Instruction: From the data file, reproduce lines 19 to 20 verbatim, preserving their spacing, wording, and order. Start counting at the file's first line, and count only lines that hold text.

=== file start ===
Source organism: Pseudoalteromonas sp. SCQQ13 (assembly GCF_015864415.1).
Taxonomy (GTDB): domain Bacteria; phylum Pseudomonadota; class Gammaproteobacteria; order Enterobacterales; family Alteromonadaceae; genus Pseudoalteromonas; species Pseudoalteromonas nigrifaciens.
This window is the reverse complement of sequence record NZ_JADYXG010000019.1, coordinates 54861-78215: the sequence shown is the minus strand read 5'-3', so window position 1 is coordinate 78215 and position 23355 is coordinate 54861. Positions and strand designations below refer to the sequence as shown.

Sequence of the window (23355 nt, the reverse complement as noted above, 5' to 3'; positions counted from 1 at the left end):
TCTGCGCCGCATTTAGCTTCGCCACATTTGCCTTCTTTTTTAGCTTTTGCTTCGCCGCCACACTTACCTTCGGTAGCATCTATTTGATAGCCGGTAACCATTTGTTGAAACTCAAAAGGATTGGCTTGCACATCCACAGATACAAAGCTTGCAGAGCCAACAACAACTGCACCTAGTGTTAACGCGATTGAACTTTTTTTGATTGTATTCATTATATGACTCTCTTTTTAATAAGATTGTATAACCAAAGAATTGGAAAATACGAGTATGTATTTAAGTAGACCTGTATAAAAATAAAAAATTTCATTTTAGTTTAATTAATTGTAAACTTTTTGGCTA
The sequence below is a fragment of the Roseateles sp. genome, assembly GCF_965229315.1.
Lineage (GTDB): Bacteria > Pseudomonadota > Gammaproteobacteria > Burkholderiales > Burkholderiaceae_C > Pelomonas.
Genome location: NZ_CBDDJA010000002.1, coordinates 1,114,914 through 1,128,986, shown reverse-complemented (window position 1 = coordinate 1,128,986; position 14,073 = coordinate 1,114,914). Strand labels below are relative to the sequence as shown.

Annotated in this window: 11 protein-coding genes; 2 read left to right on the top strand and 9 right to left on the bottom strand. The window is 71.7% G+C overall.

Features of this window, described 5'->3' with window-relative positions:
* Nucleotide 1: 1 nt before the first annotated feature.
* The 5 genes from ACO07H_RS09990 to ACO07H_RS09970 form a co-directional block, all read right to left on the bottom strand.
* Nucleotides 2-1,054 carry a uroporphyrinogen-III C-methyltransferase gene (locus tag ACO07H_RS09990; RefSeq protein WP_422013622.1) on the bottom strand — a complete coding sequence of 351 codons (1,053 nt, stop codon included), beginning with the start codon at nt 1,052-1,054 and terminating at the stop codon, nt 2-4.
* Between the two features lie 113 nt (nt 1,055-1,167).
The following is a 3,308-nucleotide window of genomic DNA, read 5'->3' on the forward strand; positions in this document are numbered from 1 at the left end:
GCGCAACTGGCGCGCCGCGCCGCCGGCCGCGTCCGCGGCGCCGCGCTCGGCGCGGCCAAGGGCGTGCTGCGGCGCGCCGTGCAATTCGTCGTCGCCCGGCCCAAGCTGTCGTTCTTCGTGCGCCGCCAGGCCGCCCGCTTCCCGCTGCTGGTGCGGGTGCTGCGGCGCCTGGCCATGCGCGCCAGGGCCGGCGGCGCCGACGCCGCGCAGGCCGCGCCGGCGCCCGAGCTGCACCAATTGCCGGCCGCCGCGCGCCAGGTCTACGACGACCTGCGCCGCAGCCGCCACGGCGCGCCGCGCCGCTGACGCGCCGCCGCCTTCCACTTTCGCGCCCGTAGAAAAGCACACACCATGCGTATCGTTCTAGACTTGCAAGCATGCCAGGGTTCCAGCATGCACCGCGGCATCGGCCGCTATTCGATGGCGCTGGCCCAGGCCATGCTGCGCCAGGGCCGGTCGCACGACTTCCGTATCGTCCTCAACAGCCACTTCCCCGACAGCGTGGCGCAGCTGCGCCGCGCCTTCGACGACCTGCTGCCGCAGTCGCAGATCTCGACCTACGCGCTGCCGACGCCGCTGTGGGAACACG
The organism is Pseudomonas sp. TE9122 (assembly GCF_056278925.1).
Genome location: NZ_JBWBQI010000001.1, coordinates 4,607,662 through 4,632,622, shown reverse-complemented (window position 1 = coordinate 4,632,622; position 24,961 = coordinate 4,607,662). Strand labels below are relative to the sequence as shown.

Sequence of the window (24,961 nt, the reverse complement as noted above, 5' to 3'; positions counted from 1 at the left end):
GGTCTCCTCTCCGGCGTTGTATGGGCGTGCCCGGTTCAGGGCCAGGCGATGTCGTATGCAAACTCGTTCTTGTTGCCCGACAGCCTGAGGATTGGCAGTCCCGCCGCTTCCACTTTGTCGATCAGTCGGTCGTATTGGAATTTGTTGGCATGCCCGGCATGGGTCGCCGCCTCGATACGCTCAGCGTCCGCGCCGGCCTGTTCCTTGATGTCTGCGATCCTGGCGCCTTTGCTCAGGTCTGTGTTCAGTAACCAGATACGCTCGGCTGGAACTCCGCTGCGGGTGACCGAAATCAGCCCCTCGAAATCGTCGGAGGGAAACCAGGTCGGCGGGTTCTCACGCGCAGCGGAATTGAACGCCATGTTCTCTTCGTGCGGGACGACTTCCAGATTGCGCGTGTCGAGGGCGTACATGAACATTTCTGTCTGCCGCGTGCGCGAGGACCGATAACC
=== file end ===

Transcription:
Sequence of the window (24,961 nt, the reverse complement as noted above, 5' to 3'; positions counted from 1 at the left end):
GGTCTCCTCTCCGGCGTTGTATGGGCGTGCCCGGTTCAGGGCCAGGCGATGTCGTATGCAAACTCGTTCTTGTTGCCCGACAGCCTGAGGATTGGCAGTCCCGCCGCTTCCACTTTGTCGATCAGTCGGTCGTATTGGAATTTGTTGGCATGCCCGGCATGGGTCGCCGCCTCGATACGCTCAGCGTCCGCGCCGGCCTGTTCCTTGATGTCTGCGATCCTGGCGCCTTTGCTCAGGTCTGTGTTCAGTAACCAGATACGCTCGGCTGGAACTCCGCTGCGGGTGACCGAAATCAGCCCCTCGAAATCGTCGGAGGGAAACCAGGTCGGCGGGTTCTCACGCGCAGCGGAATTGAACGCCATGTTCTCTTCGTGCGGGACGACTTCCAGATTGCGCGTGTCGAGGGCGTACATGAACATTTCTGTCTGCCGCGTGCGCGAGGACCGATAACC